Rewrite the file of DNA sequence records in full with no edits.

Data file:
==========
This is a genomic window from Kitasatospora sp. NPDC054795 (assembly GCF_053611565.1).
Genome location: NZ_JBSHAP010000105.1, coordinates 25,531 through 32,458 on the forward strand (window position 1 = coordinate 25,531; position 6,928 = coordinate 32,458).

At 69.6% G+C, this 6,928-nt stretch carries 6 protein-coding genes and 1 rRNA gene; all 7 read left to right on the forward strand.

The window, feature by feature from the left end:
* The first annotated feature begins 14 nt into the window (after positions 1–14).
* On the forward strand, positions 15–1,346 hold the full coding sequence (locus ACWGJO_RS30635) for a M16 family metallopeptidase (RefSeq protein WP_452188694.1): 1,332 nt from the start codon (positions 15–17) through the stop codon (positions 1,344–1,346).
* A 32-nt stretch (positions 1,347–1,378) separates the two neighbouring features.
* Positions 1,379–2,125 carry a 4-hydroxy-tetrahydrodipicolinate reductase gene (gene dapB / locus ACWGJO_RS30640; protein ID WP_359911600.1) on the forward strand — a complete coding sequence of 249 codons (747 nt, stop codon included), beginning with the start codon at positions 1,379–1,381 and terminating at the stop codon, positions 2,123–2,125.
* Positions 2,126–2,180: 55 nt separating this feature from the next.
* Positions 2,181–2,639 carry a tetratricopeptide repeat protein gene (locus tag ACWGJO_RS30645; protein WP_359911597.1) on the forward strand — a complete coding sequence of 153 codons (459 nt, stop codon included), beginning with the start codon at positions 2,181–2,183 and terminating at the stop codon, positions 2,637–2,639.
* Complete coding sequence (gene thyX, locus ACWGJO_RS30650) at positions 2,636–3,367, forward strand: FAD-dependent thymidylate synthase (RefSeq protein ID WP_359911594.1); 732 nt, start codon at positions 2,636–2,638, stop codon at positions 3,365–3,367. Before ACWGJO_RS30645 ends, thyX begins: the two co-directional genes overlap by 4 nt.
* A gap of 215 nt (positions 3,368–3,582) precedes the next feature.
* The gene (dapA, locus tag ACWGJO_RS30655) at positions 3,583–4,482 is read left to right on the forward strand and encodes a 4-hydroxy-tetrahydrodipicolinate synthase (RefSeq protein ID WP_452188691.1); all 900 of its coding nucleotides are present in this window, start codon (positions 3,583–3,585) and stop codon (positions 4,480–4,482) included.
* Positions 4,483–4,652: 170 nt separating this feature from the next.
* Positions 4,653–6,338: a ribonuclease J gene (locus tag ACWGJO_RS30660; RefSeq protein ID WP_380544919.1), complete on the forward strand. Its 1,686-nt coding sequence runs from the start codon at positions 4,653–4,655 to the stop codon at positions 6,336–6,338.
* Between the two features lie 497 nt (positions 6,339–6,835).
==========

This is a genomic window from Kitasatospora sp. NPDC054795 (assembly GCF_053611565.1).
Genome location: NZ_JBSHAP010000105.1, coordinates 25,531 through 32,458 on the forward strand (window position 1 = coordinate 25,531; position 6,928 = coordinate 32,458).

At 69.6% G+C, this 6,928-nt stretch carries 6 protein-coding genes and 1 rRNA gene; all 7 read left to right on the forward strand.

The window, feature by feature from the left end:
* The first annotated feature begins 14 nt into the window (after positions 1–14).
* On the forward strand, positions 15–1,346 hold the full coding sequence (locus ACWGJO_RS30635) for a M16 family metallopeptidase (RefSeq protein WP_452188694.1): 1,332 nt from the start codon (positions 15–17) through the stop codon (positions 1,344–1,346).
* A 32-nt stretch (positions 1,347–1,378) separates the two neighbouring features.
* Positions 1,379–2,125 carry a 4-hydroxy-tetrahydrodipicolinate reductase gene (gene dapB / locus ACWGJO_RS30640; protein ID WP_359911600.1) on the forward strand — a complete coding sequence of 249 codons (747 nt, stop codon included), beginning with the start codon at positions 1,379–1,381 and terminating at the stop codon, positions 2,123–2,125.
* Positions 2,126–2,180: 55 nt separating this feature from the next.
* Positions 2,181–2,639 carry a tetratricopeptide repeat protein gene (locus tag ACWGJO_RS30645; protein WP_359911597.1) on the forward strand — a complete coding sequence of 153 codons (459 nt, stop codon included), beginning with the start codon at positions 2,181–2,183 and terminating at the stop codon, positions 2,637–2,639.
* Complete coding sequence (gene thyX, locus ACWGJO_RS30650) at positions 2,636–3,367, forward strand: FAD-dependent thymidylate synthase (RefSeq protein ID WP_359911594.1); 732 nt, start codon at positions 2,636–2,638, stop codon at positions 3,365–3,367. Before ACWGJO_RS30645 ends, thyX begins: the two co-directional genes overlap by 4 nt.
* A gap of 215 nt (positions 3,368–3,582) precedes the next feature.
* The gene (dapA, locus tag ACWGJO_RS30655) at positions 3,583–4,482 is read left to right on the forward strand and encodes a 4-hydroxy-tetrahydrodipicolinate synthase (RefSeq protein ID WP_452188691.1); all 900 of its coding nucleotides are present in this window, start codon (positions 3,583–3,585) and stop codon (positions 4,480–4,482) included.
* Positions 4,483–4,652: 170 nt separating this feature from the next.
* Positions 4,653–6,338: a ribonuclease J gene (locus tag ACWGJO_RS30660; RefSeq protein ID WP_380544919.1), complete on the forward strand. Its 1,686-nt coding sequence runs from the start codon at positions 4,653–4,655 to the stop codon at positions 6,336–6,338.
* Between the two features lie 497 nt (positions 6,339–6,835).